Thursday, April 23, 2009
A roundabout way to reach your dreams
"Why on earth do you write in English?" That's the first question everybody asks me when they hear I'm a writer and publishing in the US. It does seem strange. After all, I'm German, have lived in Germany most of my life (with some stints abroad), and have unexciting German roots, nothing international there.
The answer is easy. We Germans have a simple approach to life. If you want to be good, make sure you study your subject at university. If you want to change track in the middle of your life, don't. If you want to become an author, keep on dreaming. If you want to have information about how to write, how to submit to a publisher, how to polish a manuscript, see point one. Or make sure you have excellent connections in the industry.
When I had come to that point in my life, I realized (thanks to the Internet) that Americans approach life in a different manner. They shrug, smile at you and say, "If you want it, you can do it." And then they show you how. You're a nurse, a gardener, a lawyer, a manager? Never mind. You can do it. Be prepared to work hard, be prepared for rejections, but go right ahead.
Next, I looked at the German book market and realized that most romances, chick lits, and mysteries were first published in English and then translated into German.
If the German market proves so difficult to crack, I thought, I'll take a roundabout way to become a published author. I'll write in English and target the US market first. Let the Germans make their own translations whenever they'll get round to it.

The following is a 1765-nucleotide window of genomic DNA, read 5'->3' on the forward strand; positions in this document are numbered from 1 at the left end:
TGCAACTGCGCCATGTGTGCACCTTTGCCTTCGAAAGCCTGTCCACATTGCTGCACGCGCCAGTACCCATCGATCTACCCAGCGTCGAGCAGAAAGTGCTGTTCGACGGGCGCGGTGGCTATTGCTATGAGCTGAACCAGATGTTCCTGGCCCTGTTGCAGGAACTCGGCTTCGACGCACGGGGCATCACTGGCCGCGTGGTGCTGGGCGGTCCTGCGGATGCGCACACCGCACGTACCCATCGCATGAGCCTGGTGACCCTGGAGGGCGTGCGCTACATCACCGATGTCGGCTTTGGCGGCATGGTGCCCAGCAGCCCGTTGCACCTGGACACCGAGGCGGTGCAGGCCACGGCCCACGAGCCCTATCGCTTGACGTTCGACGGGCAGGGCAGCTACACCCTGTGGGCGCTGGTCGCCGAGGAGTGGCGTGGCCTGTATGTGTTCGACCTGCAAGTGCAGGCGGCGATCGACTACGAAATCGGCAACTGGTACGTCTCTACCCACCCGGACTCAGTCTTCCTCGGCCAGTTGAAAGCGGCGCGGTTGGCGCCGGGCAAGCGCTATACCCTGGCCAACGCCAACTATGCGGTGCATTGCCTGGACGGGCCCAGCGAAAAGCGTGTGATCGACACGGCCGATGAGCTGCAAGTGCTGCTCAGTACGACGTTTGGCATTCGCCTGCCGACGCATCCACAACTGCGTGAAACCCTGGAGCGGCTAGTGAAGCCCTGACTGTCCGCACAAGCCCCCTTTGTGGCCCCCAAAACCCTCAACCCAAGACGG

So I started to write my first novel in English. Then, in spite of all the help via the Internet, I was stuck. I knew I had to improve my craft but didn't know how. Everybody said I should join a writer's group, but up to today I don't know other writers anywhere near. Everybody said I should go to a writer's conference, but I couldn't afford the trip to the US. I felt as if I was a desert mouse, trying to learn to ski with all the other mice looking on and shaking their heads.
I took another big decision, googled around the Internet, and gave my manuscript to a professional book editor. I hit a jackpot. Elizabeth Lyon gave me such a detailed report, it was almost longer than my novella. She criticized every single point in detail, but she did it in such a wonderful way that it didn't hurt me. I couldn't wait to go back and make all the changes.
Then Elizabeth met the then-editor from Avalon Books at a conference and sent me their information. I submitted my manuscript, changed it again according to Avalon's suggestions, and one day received the incredible news that I had made it. Avalon Books had accepted Wings to Fly. The desert mouse had learned to ski.
There's just one drawback: I'm far away from "my market", and book signings are even more difficult to arrange if you first have to find people who understand the language! That's why I'm so happy about the invitation to blog -- it gets me in touch with the people who read my romances.
How about you? Have you ever taken a roundabout way to realize your dreams?